The plaintiffs consist of two classes: (1) with respect to Count I, which alleges misleading statements, nondisclosure of material information and failure to correct analysts' projections, all purchasers of Liggett stock between June 19, 1972, and July 18, 1972; (2) with respect to Count II, which alleges unlawful trading on the basis of tipped inside information, all purchasers of Liggett stock between June 28, 1972, and July 18, 1972. See 66 F.R.D. 36 (S.D.N.Y.1975); 77 F.R.D. 708 (S.D.N.Y.1977).
Liggett is a diversified company, with traditional business in the tobacco industry supplemented by acquisitions in such industries as liquor (Paddington Corp., importer of J&B Scotch), pet food (Allen Products Co. and Perk Foods Co., manufacturer of Alpo dog food), cereal, watchbands, cleansers and rugs. Its common stock is listed on the New York Stock Exchange.
In 1969 Liggett officers concluded that the company's stock was underpriced, due in part to lack of appreciation in the financial community for the breadth of its market activity. To cure this perceived deficiency, Liggett initiated an "analyst program," hiring a public relations firm and encouraging closer contact between analysts and company management. This included meetings with analysts at which Liggett officials discussed operations. Liggett also reviewed and commented on reports which the analysts were preparing, to correct errors and other misunderstandings.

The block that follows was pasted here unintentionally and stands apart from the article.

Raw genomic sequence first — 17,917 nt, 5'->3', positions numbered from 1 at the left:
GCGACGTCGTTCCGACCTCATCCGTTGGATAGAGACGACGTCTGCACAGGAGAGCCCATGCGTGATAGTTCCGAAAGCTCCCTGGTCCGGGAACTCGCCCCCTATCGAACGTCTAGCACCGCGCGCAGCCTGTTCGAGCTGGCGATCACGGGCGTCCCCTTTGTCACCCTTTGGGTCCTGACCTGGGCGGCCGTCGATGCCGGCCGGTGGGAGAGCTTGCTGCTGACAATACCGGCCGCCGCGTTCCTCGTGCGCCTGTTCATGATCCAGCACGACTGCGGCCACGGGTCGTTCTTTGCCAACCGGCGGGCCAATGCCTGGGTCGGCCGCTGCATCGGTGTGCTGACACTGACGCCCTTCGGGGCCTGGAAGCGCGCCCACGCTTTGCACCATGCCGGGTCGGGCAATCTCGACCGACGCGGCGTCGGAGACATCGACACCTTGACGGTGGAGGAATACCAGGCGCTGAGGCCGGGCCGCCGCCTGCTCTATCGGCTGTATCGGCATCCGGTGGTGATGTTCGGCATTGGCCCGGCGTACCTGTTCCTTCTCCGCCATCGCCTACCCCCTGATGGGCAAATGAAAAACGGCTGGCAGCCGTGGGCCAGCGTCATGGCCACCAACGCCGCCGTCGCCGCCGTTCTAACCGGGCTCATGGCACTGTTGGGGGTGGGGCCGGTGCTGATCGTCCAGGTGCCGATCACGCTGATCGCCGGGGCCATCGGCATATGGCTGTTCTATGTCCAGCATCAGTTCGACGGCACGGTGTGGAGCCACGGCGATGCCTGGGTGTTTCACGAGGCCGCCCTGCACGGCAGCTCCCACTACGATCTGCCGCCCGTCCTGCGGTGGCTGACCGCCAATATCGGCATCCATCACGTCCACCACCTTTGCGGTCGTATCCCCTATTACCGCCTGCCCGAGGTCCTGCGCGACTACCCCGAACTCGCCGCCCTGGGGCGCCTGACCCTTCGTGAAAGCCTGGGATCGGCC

Liggett had a record year in 1971, with earnings of $4.22 per share (up from $3.56 in 1970). The first quarter of 1972 was equally auspicious. On March 22, Liggett issued a press release reporting that sales of the non-tobacco lines had continued to increase in the first two months, but noting that current stockpiling of J&B Scotch by customers (in anticipation of a price increase) could affect sales. On May 3, 1972, the company released its first quarter figures, showing earnings of $1.00 per share (compared to $.81 in the first quarter of 1971).